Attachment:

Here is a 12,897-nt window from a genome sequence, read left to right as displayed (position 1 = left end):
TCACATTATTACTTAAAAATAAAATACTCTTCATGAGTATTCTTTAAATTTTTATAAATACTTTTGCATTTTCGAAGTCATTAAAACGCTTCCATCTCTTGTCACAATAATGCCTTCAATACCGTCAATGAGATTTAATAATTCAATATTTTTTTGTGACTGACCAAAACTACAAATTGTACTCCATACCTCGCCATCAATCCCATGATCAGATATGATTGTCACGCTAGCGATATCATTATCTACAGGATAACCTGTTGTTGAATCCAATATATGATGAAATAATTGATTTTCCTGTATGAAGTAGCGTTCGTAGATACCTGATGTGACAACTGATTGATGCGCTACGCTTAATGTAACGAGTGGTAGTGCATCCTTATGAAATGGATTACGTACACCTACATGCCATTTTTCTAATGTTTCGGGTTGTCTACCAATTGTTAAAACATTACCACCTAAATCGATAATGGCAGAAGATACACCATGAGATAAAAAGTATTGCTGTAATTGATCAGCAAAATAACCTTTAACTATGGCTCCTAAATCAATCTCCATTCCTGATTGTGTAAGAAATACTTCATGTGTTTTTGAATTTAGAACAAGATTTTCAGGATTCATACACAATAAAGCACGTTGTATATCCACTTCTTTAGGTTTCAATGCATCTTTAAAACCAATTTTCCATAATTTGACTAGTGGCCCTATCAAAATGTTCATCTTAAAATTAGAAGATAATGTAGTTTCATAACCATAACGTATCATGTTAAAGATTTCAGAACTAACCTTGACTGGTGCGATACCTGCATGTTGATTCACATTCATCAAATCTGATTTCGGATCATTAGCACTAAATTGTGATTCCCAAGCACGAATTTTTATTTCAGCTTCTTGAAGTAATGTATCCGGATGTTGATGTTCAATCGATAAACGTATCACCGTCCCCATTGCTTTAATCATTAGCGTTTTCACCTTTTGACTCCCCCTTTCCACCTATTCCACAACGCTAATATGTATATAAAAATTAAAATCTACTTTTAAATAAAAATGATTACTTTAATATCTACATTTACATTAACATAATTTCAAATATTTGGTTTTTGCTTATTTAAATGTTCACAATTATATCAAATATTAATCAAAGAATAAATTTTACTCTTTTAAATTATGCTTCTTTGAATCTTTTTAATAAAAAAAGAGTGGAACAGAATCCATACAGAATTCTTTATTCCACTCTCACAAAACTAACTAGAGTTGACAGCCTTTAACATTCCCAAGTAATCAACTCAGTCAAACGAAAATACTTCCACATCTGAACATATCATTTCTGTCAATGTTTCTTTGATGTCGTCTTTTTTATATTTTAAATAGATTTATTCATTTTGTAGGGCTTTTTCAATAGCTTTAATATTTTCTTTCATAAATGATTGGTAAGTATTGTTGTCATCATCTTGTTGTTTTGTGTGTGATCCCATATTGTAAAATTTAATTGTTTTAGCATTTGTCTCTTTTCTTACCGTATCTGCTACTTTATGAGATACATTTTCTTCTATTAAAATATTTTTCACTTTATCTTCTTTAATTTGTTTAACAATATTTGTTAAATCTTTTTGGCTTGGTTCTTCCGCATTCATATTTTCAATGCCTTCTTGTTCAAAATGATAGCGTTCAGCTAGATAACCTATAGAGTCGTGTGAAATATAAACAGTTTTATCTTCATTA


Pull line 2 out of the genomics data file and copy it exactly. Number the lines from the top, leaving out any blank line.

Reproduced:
TCACATTATTACTTAAAAATAAAATACTCTTCATGAGTATTCTTTAAATTTTTATAAATACTTTTGCATTTTCGAAGTCATTAAAACGCTTCCATCTCTTGTCACAATAATGCCTTCAATACCGTCAATGAGATTTAATAATTCAATATTTTTTTGTGACTGACCAAAACTACAAATTGTACTCCATACCTCGCCATCAATCCCATGATCAGATATGATTGTCACGCTAGCGATATCATTATCTACAGGATAACCTGTTGTTGAATCCAATATATGATGAAATAATTGATTTTCCTGTATGAAGTAGCGTTCGTAGATACCTGATGTGACAACTGATTGATGCGCTACGCTTAATGTAACGAGTGGTAGTGCATCCTTATGAAATGGATTACGTACACCTACATGCCATTTTTCTAATGTTTCGGGTTGTCTACCAATTGTTAAAACATTACCACCTAAATCGATAATGGCAGAAGATACACCATGAGATAAAAAGTATTGCTGTAATTGATCAGCAAAATAACCTTTAACTATGGCTCCTAAATCAATCTCCATTCCTGATTGTGTAAGAAATACTTCATGTGTTTTTGAATTTAGAACAAGATTTTCAGGATTCATACACAATAAAGCACGTTGTATATCCACTTCTTTAGGTTTCAATGCATCTTTAAAACCAATTTTCCATAATTTGACTAGTGGCCCTATCAAAATGTTCATCTTAAAATTAGAAGATAATGTAGTTTCATAACCATAACGTATCATGTTAAAGATTTCAGAACTAACCTTGACTGGTGCGATACCTGCATGTTGATTCACATTCATCAAATCTGATTTCGGATCATTAGCACTAAATTGTGATTCCCAAGCACGAATTTTTATTTCAGCTTCTTGAAGTAATGTATCCGGATGTTGATGTTCAATCGATAAACGTATCACCGTCCCCATTGCTTTAATCATTAGCGTTTTCACCTTTTGACTCCCCCTTTCCACCTATTCCACAACGCTAATATGTATATAAAAATTAAAATCTACTTTTAAATAAAAATGATTACTTTAATATCTACATTTACATTAACATAATTTCAAATATTTGGTTTTTGCTTATTTAAATGTTCACAATTATATCAAATATTAATCAAAGAATAAATTTTACTCTTTTAAATTATGCTTCTTTGAATCTTTTTAATAAAAAAAGAGTGGAACAGAATCCATACAGAATTCTTTATTCCACTCTCACAAAACTAACTAGAGTTGACAGCCTTTAACATTCCCAAGTAATCAACTCAGTCAAACGAAAATACTTCCACATCTGAACATATCATTTCTGTCAATGTTTCTTTGATGTCGTCTTTTTTATATTTTAAATAGATTTATTCATTTTGTAGGGCTTTTTCAATAGCTTTAATATTTTCTTTCATAAATGATTGGTAAGTATTGTTGTCATCATCTTGTTGTTTTGTGTGTGATCCCATATTGTAAAATTTAATTGTTTTAGCATTTGTCTCTTTTCTTACCGTATCTGCTACTTTATGAGATACATTTTCTTCTATTAAAATATTTTTCACTTTATCTTCTTTAATTTGTTTAACAATATTTGTTAAATCTTTTTGGCTTGGTTCTTCCGCATTCATATTTTCAATGCCTTCTTGTTCAAAATGATAGCGTTCAGCTAGATAACCTATAGAGTCGTGTGAAATATAAACAGTTTTATCTTCATTA